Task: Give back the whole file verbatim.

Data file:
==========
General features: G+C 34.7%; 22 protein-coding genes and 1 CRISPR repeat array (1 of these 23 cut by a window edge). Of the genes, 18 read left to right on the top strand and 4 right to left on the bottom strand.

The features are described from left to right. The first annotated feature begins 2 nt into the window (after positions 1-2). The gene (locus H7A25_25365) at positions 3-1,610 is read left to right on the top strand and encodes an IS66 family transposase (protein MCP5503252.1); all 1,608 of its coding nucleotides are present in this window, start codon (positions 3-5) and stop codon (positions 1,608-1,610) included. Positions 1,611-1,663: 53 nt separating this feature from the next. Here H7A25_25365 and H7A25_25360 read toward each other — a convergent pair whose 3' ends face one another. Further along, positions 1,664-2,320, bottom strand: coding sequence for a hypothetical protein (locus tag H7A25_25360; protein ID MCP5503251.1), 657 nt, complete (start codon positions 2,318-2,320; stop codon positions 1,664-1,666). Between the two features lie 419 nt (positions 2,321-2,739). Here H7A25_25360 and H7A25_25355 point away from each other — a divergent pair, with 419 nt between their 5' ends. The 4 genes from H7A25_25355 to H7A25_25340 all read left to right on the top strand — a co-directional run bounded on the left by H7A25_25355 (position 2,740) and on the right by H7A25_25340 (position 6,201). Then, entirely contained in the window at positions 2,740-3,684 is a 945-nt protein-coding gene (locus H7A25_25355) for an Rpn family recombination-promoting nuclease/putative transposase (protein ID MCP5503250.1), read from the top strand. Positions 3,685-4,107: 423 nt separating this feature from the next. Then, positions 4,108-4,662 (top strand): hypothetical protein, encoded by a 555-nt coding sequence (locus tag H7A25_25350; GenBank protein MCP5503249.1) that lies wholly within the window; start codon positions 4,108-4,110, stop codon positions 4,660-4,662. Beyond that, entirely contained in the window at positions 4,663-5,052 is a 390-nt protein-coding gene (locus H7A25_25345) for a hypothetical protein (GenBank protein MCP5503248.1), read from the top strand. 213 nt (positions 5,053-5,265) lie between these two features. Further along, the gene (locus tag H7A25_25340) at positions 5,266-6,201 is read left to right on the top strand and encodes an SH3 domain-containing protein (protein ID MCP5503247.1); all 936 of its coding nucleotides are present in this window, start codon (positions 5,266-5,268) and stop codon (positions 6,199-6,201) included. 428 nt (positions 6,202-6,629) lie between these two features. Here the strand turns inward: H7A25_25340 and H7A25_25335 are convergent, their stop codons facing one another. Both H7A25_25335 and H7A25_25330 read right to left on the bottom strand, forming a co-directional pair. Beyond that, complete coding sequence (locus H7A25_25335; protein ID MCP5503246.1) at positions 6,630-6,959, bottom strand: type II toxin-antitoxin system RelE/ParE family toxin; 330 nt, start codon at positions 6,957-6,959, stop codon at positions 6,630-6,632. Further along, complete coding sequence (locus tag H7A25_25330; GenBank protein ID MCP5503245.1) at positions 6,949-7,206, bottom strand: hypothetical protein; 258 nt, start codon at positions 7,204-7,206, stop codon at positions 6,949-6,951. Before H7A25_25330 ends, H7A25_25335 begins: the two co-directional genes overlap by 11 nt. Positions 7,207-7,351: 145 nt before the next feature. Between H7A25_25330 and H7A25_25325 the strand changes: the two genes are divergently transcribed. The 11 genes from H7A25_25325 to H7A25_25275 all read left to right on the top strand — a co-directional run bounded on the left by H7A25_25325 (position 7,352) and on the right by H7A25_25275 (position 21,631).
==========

General features: G+C 34.7%; 22 protein-coding genes and 1 CRISPR repeat array (1 of these 23 cut by a window edge). Of the genes, 18 read left to right on the top strand and 4 right to left on the bottom strand.

The features are described from left to right. The first annotated feature begins 2 nt into the window (after positions 1-2). The gene (locus H7A25_25365) at positions 3-1,610 is read left to right on the top strand and encodes an IS66 family transposase (protein MCP5503252.1); all 1,608 of its coding nucleotides are present in this window, start codon (positions 3-5) and stop codon (positions 1,608-1,610) included. Positions 1,611-1,663: 53 nt separating this feature from the next. Here H7A25_25365 and H7A25_25360 read toward each other — a convergent pair whose 3' ends face one another. Further along, positions 1,664-2,320, bottom strand: coding sequence for a hypothetical protein (locus tag H7A25_25360; protein ID MCP5503251.1), 657 nt, complete (start codon positions 2,318-2,320; stop codon positions 1,664-1,666). Between the two features lie 419 nt (positions 2,321-2,739). Here H7A25_25360 and H7A25_25355 point away from each other — a divergent pair, with 419 nt between their 5' ends. The 4 genes from H7A25_25355 to H7A25_25340 all read left to right on the top strand — a co-directional run bounded on the left by H7A25_25355 (position 2,740) and on the right by H7A25_25340 (position 6,201). Then, entirely contained in the window at positions 2,740-3,684 is a 945-nt protein-coding gene (locus H7A25_25355) for an Rpn family recombination-promoting nuclease/putative transposase (protein ID MCP5503250.1), read from the top strand. Positions 3,685-4,107: 423 nt separating this feature from the next. Then, positions 4,108-4,662 (top strand): hypothetical protein, encoded by a 555-nt coding sequence (locus tag H7A25_25350; GenBank protein MCP5503249.1) that lies wholly within the window; start codon positions 4,108-4,110, stop codon positions 4,660-4,662. Beyond that, entirely contained in the window at positions 4,663-5,052 is a 390-nt protein-coding gene (locus H7A25_25345) for a hypothetical protein (GenBank protein MCP5503248.1), read from the top strand. 213 nt (positions 5,053-5,265) lie between these two features. Further along, the gene (locus tag H7A25_25340) at positions 5,266-6,201 is read left to right on the top strand and encodes an SH3 domain-containing protein (protein ID MCP5503247.1); all 936 of its coding nucleotides are present in this window, start codon (positions 5,266-5,268) and stop codon (positions 6,199-6,201) included. 428 nt (positions 6,202-6,629) lie between these two features. Here the strand turns inward: H7A25_25340 and H7A25_25335 are convergent, their stop codons facing one another. Both H7A25_25335 and H7A25_25330 read right to left on the bottom strand, forming a co-directional pair. Beyond that, complete coding sequence (locus H7A25_25335; protein ID MCP5503246.1) at positions 6,630-6,959, bottom strand: type II toxin-antitoxin system RelE/ParE family toxin; 330 nt, start codon at positions 6,957-6,959, stop codon at positions 6,630-6,632. Further along, complete coding sequence (locus tag H7A25_25330; GenBank protein ID MCP5503245.1) at positions 6,949-7,206, bottom strand: hypothetical protein; 258 nt, start codon at positions 7,204-7,206, stop codon at positions 6,949-6,951. Before H7A25_25330 ends, H7A25_25335 begins: the two co-directional genes overlap by 11 nt. Positions 7,207-7,351: 145 nt before the next feature. Between H7A25_25330 and H7A25_25325 the strand changes: the two genes are divergently transcribed. The 11 genes from H7A25_25325 to H7A25_25275 all read left to right on the top strand — a co-directional run bounded on the left by H7A25_25325 (position 7,352) and on the right by H7A25_25275 (position 21,631).